Glendening missed the last seven games of the regular season, finishing with three goals and 11 assists. He has 24 goals and 60 points since making his NHL debut with Detroit during the 2013-14 season.

Scott Laughton credits longtime skating coach Dawn Braid for NHL rebirth

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Scott Laughton credits longtime skating coach Dawn Braid for NHL rebirth

After spending nearly the entire 2016-17 campaign at Lehigh Valley, Flyers center Scott Laughton looks like a whole different player this season. But the demotion and time spent in the minor leagues aren’t the only reasons behind his NHL rebirth.

Laughton also became a far better skater.

Through eight games, Laughton has two goals and one assist with a plus-one rating – hardly the kind of numbers that typically garner a lot of attention. However, the former first-pick is centering a quality fourth line for the Flyers, a grouping that has been strong in its own end while also generating impressive offensive opportunities at the other. Laughton leads the club’s forwards in shorthanded time on ice as well, playing a huge role in a penalty-killing unit that’s managed to ward off all but one of the last 13 power plays it’s faced.

The difference is apparent, and Laughton knows it, too. Some of that comes with age and experience – he’s only 23, with 117 NHL games under his belt. Yet Laughton directs much of the credit for his growth on the ice to his longtime skating coach, Dawn Braid.

“Worked with the same skating coach I have been for the last six, seven years,” Laughton said Friday of his offseason regimen. “She actually just got hired with Arizona. She was a skating coach there.

“I've been working with her. I did a lot of tight edges, a lot of tight work, and I did a lot of crossovers to try and develop speed. I think everything kind of comes together though — your off-ice training combined with that — and just getting stronger as I get older. I'm getting older and coming into my body.”

A former figure skater, Braid was named the Coyotes' skating coach in August of 2016, become the NHL’s first full-time female coach in the process. From the sound of things, the hiring was long overdue.

Braid had built a following around the league, and from players vastly more acclaimed than Laughton.

“She works with (Islanders center and four-time All-Star) John Tavares and helped him,” Laughton said. “She's got (Stars center Jason Spezza). She's got a bunch of guys. A lot of guys go to her. She's like Barb Underhill in Toronto. They were partners.

“I've been skating with her since I was in first year of juniors, so I really like her.”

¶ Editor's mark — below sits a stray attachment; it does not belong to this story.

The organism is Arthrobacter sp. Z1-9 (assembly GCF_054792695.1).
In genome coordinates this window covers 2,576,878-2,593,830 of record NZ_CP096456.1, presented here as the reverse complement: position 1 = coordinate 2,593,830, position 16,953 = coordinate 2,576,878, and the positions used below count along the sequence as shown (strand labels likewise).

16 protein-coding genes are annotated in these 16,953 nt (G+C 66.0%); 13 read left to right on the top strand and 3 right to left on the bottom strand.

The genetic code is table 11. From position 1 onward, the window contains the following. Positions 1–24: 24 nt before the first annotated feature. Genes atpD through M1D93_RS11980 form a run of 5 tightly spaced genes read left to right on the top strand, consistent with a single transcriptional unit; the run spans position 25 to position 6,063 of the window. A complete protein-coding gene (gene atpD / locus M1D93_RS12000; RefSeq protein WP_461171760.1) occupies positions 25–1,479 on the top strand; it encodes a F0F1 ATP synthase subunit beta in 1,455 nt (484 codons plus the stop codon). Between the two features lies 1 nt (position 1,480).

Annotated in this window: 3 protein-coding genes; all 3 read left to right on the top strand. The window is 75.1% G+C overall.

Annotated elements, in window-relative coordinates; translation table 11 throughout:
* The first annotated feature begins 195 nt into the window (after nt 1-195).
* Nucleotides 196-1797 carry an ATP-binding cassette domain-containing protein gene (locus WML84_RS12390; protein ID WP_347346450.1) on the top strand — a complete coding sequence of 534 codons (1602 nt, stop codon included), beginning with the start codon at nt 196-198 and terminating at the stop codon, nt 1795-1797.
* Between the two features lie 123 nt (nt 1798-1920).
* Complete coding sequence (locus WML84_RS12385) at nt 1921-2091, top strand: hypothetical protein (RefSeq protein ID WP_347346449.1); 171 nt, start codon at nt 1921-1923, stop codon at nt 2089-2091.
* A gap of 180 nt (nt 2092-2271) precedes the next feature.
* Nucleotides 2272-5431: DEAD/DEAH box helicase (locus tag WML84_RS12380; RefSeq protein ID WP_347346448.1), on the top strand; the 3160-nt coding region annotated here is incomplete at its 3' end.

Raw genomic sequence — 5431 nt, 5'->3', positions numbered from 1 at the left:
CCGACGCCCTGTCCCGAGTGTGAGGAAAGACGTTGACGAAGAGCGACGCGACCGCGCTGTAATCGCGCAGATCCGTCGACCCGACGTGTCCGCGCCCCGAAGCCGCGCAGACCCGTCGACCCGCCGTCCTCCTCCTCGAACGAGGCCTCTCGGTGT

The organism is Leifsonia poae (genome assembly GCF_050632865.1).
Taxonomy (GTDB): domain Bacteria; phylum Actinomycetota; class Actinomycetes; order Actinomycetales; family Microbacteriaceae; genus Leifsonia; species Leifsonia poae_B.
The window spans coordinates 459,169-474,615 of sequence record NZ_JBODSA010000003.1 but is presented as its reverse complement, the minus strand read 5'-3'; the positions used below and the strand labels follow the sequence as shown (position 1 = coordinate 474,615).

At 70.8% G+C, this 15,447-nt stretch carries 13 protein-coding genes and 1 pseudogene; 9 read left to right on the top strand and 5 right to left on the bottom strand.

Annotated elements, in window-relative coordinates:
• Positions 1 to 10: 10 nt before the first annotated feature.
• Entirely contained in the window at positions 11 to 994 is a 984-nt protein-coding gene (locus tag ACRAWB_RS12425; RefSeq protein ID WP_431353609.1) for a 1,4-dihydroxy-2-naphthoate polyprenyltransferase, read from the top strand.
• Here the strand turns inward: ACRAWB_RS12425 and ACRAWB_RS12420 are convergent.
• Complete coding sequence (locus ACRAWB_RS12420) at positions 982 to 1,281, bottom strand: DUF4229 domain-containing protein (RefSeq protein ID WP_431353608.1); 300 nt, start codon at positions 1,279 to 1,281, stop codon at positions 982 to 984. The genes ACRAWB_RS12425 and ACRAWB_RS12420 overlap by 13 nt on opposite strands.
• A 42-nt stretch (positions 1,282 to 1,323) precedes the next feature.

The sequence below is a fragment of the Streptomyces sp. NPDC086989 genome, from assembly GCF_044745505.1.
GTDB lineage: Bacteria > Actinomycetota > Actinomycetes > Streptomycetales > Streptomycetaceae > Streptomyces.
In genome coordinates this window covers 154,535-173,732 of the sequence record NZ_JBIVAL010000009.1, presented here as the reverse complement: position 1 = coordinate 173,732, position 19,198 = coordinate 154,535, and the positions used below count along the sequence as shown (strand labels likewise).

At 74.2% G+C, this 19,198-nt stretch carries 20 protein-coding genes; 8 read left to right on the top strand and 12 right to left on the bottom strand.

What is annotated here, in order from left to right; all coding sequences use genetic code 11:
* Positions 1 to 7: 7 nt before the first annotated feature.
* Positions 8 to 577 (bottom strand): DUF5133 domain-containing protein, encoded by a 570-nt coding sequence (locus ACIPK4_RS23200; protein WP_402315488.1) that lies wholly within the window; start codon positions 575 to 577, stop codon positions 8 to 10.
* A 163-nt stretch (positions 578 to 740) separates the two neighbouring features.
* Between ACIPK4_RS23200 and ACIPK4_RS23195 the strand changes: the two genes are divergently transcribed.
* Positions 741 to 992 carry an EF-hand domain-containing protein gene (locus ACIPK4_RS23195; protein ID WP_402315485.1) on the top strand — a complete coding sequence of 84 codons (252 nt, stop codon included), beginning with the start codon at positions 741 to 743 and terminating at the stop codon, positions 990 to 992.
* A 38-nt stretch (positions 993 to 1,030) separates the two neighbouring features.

It sounds like Laughton is getting an education in more than how to be better on his skates. As Braid has worked with more NHL stars and teams, she’s began teaching more than just being quicker and more fluid on the ice.

There are applicable hockey lessons and techniques involved in their training.

“I think she's really incorporated puck work,” Laughton said. “It used to be no pucks. She watches game film and things like that, and sees what's going on in the game and tries to help you that way.”

Whatever Laughton is doing, it appears to be working. A year ago, he couldn’t crack the Flyers’ main roster, managing to appear in just two games. He finished with 19 goals, 20 assists and a plus-17 rating in 60 games for the Phantoms in 16-17, with an additional two goals and one assists in five playoff tilts. Despite finishing with a 39-33-10 record and missing the postseason, the big club never felt as though Laughton was needed.

It’s early into the 17-18 campaign, but it’s already difficult to imagine this Flyers squad without Laughton’s contributions – so give the assist to Baird on this one.

3 reasons Flyers shut down 'best player in the world' Connor McDavid

3 reasons Flyers shut down 'best player in the world' Connor McDavid

BOX SCORE

A stat line of 0 goals, 0 assists and 0 points has never looked so good.

That's how Connor McDavid will remember his 22:03 of ice time Saturday afternoon at the Wells Fargo Center.

In another tight-checking defensive battle, it was Wayne Simmonds who scored the game-winner with 2:15 remaining in the third period to give the Flyers a 2-1 victory over the Oilers (see observations).

"Pretty big emphasis," Simmonds said of McDavid. "He's probably the best player in the world right now, so you know, we just didn't want him getting the puck in full flight.